David Fincher proves once again why he’s one of the top filmmakers working today. This film is seriously good. Good on every level. I’m glad I hadn’t been spoiled on the story, and I appreciate how little the trailers have actually shown. It went a lot of places I didn’t expect, and I enjoyed the ride. Fincher’s direction really respects this, too - it’s not flashy or over-stylised. He clearly just wanted to tell the story the best way he could. Every performance is good, with Rosamund Pike being particularly impressive. Trent Reznor and Atticus Ross have delivered another perfect music score - one that creates a palpable mood and atmosphere and really elevates tension when it’s needed. The film explores some interesting ideas about men, women, and the media. It’s well-made, it’s engaging, it’s even darkly funny at times - it’s brilliant. Definitely a contender for film of the year.
This is a really cool film from Argentina. It’s an homage to early cinema, and as such, is black and white and mostly silent. It’s clearly a tribute to Metropolis (1927), in particular. It’s really well done, too. There were lots of shots that I would’ve been fooled by if I had seen them out of context. It has its own fantastic and whimsical elements, too, as well as being a pretty decent Orwellian story. There was some symbolism that was a bit too obvious, and some parts of the story didn’t make complete sense. Still, it’s a gorgeous-looking movie, and I really liked the music and the clever use of subtitles. I totally recommend it to fans of early cinema, or anyone looking for something a little different.
This was a pretty great South Korean film about a mother trying to free her intellectually-disabled son after he is wrongfully accused of murder. It’s similar to the director’s earlier film, Memories of Murder (2003), but I liked this one a lot more. It starts off like a pretty typical murder mystery, but soon reveals that the film is much more about motherhood and the lengths parents will go to for their children. The lead actress gives a brilliant performance. Definitely give this one a chance. It may just surprise you.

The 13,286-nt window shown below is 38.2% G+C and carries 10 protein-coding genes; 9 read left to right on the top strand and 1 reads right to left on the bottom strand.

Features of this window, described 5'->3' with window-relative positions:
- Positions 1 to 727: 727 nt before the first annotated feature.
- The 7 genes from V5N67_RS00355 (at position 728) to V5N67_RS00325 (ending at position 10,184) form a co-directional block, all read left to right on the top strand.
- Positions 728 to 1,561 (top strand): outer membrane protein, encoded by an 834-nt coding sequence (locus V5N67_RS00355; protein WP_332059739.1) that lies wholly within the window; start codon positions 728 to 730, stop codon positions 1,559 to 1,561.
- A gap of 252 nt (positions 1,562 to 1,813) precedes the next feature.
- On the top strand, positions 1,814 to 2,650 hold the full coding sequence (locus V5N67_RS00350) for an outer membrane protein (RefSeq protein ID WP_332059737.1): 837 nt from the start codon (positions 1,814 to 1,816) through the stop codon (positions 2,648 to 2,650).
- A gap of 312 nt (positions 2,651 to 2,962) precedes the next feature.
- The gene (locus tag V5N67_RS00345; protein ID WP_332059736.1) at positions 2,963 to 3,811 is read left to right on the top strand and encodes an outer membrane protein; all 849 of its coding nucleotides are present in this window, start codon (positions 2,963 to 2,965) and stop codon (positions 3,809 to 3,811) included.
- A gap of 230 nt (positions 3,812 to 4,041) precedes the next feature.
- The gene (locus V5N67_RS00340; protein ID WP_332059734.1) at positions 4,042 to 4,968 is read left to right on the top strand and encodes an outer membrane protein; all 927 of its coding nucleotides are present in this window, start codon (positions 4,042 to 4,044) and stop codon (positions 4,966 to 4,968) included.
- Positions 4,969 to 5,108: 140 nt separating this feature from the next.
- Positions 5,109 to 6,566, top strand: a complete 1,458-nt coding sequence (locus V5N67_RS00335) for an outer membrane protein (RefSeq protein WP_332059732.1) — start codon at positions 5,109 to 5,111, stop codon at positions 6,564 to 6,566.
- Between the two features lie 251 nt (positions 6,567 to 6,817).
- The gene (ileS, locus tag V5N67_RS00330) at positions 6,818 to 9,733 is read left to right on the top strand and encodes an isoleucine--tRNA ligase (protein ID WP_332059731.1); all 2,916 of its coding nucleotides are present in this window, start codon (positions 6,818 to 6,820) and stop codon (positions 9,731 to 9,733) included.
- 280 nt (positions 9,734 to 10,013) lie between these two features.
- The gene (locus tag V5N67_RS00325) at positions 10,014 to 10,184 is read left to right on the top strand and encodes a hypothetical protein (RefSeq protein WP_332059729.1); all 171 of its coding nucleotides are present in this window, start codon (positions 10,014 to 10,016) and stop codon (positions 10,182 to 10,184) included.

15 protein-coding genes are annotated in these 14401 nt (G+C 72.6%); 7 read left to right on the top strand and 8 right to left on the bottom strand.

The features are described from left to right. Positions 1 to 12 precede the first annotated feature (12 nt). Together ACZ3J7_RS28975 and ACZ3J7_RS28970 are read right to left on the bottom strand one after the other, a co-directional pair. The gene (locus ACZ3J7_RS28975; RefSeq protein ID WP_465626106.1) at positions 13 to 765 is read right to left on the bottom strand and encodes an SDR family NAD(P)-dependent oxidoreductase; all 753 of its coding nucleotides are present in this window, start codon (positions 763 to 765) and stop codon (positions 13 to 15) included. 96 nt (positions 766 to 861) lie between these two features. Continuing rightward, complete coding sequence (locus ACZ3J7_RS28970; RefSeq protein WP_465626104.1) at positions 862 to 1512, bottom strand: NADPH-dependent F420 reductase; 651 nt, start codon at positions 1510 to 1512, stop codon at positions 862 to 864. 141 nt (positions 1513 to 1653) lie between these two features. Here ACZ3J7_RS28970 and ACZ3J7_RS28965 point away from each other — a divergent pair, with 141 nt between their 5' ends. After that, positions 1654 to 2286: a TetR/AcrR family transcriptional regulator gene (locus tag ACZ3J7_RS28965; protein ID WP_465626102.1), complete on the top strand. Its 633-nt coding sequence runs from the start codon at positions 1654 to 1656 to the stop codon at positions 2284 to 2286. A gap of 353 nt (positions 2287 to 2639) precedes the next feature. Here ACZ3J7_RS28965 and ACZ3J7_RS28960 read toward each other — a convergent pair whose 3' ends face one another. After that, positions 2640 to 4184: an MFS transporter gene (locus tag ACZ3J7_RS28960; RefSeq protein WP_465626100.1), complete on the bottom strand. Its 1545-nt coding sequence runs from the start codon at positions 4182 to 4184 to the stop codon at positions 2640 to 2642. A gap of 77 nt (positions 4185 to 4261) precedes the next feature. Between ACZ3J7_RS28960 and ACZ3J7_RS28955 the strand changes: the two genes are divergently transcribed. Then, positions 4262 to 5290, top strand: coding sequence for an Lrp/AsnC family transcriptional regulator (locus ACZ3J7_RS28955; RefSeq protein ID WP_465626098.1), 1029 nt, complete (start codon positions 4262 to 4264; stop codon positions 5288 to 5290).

I don’t quite know what to make of this one. On the one hand, it’s cute and nice and emotional, but on the other, it’s cliché, contrived and infuriatingly hipster. I think it would’ve been at least 15% better if it didn’t have that horrible, manipulative soundtrack. At the beginning of the movie, the main character makes a point of saying that she won’t sugarcoat this story - that it won’t be like all the other movies about this subject. But the thing is, that’s exactly what it’s like! It pretends to be all cynical and different, but instead, it comes off as pretentious and false. Okay, yes, the emotion is there - I certainly felt it in a couple of scenes. But for every semi-genuine emotional scene, there were two fake and forced ones. The best aspect of the film has to be the actors. The two leads are good, and have nice chemistry together. And Laura Dern continues to be one of my favourite actresses. I haven’t read the book, and if it’s anywhere near as annoying as this, I don’t want to. I guess I liked about half of it, and it held my attention, but it just didn’t deliver on what it promised.
I expected this to be bad, but not quite as tedious as it was. I’m a fan of Seth MacFarlane in general, but I’m beginning to wish he’d just stuck to TV. While it wasn’t anywhere near as bad as this, I wasn’t a big fan of Ted (2012), but I’m sure they both would’ve worked better if we hadn’t already been inundated with MacFarlane’s style for 15 years by now. This movie just isn’t funny. There were maybe a couple of okay gags, but mostly it’s incredibly obvious stuff I’ve seen countless times before, or juvenile toilet humour. The characters aren’t interesting at all and the story’s incredibly predictable and conventional, too. There are several great actors in the cast, but they’re all wasted in this. It’s way longer than it needs to be - it drags on forever. The best scene was the Back to the Future Part III (1990) reference, and I’d already seen that online. Pretty much a waste of time, and lazy work from MacFarlane.
I’m not the biggest anime fan in the world, but it’s still surprising I hadn’t seen this until now. I can see why it was such a milestone for anime. The animation is fantastic, with lots of little details and beautiful backgrounds. The dystopian future setting is pretty cool, too. The narrative is a little hard to follow, and the characters aren’t terribly three-dimensional. I also thought there were some issues with the editing and music. But overall, it’s great. It creates a dark and atmospheric world, and contains some fascinating imagery. I definitely recommend it to any anime fan that hasn’t already seen it.
This was a strange little film. The direction was strange, the dialogue was strange, the performances were strange… It’s a good thing, though, mostly. The film has such an unnerving, bizarre quality to it, which is cool, because I think atmosphere is a really underrated aspect of film. Jodie Foster is pretty impressive at her young age. I’m not sure I’d call it a good film, but it’s an interesting one. I wasn’t too keen on the ending, however.